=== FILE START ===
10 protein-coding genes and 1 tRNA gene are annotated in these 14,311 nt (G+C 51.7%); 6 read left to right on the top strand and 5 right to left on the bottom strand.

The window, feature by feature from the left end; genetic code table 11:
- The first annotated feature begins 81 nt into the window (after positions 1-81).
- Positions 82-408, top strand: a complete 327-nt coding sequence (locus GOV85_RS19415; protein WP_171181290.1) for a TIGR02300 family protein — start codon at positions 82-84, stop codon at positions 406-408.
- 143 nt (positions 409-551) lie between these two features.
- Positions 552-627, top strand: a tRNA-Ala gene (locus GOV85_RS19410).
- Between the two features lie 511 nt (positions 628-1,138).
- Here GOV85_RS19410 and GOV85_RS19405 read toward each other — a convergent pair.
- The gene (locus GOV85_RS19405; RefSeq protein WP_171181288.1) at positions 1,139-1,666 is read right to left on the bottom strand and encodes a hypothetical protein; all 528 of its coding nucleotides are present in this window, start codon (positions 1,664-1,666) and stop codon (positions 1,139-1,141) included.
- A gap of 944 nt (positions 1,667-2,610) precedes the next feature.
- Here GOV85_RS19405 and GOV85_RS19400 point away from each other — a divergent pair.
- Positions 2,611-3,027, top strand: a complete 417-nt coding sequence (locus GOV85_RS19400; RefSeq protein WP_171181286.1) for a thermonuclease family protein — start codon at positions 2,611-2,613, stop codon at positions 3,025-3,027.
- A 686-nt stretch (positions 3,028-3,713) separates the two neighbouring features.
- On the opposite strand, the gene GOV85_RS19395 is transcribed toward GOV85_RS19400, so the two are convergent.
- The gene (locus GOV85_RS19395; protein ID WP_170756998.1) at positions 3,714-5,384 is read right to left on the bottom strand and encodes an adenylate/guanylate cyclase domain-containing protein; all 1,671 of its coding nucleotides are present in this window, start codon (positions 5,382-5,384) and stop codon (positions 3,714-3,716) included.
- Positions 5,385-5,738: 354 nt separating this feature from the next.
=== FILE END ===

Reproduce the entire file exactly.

10 protein-coding genes and 1 tRNA gene are annotated in these 14,311 nt (G+C 51.7%); 6 read left to right on the top strand and 5 right to left on the bottom strand.

The window, feature by feature from the left end; genetic code table 11:
- The first annotated feature begins 81 nt into the window (after positions 1-81).
- Positions 82-408, top strand: a complete 327-nt coding sequence (locus GOV85_RS19415; protein WP_171181290.1) for a TIGR02300 family protein — start codon at positions 82-84, stop codon at positions 406-408.
- 143 nt (positions 409-551) lie between these two features.
- Positions 552-627, top strand: a tRNA-Ala gene (locus GOV85_RS19410).
- Between the two features lie 511 nt (positions 628-1,138).
- Here GOV85_RS19410 and GOV85_RS19405 read toward each other — a convergent pair.
- The gene (locus GOV85_RS19405; RefSeq protein WP_171181288.1) at positions 1,139-1,666 is read right to left on the bottom strand and encodes a hypothetical protein; all 528 of its coding nucleotides are present in this window, start codon (positions 1,664-1,666) and stop codon (positions 1,139-1,141) included.
- A gap of 944 nt (positions 1,667-2,610) precedes the next feature.
- Here GOV85_RS19405 and GOV85_RS19400 point away from each other — a divergent pair.
- Positions 2,611-3,027, top strand: a complete 417-nt coding sequence (locus GOV85_RS19400; RefSeq protein WP_171181286.1) for a thermonuclease family protein — start codon at positions 2,611-2,613, stop codon at positions 3,025-3,027.
- A 686-nt stretch (positions 3,028-3,713) separates the two neighbouring features.
- On the opposite strand, the gene GOV85_RS19395 is transcribed toward GOV85_RS19400, so the two are convergent.
- The gene (locus GOV85_RS19395; protein ID WP_170756998.1) at positions 3,714-5,384 is read right to left on the bottom strand and encodes an adenylate/guanylate cyclase domain-containing protein; all 1,671 of its coding nucleotides are present in this window, start codon (positions 5,382-5,384) and stop codon (positions 3,714-3,716) included.
- Positions 5,385-5,738: 354 nt separating this feature from the next.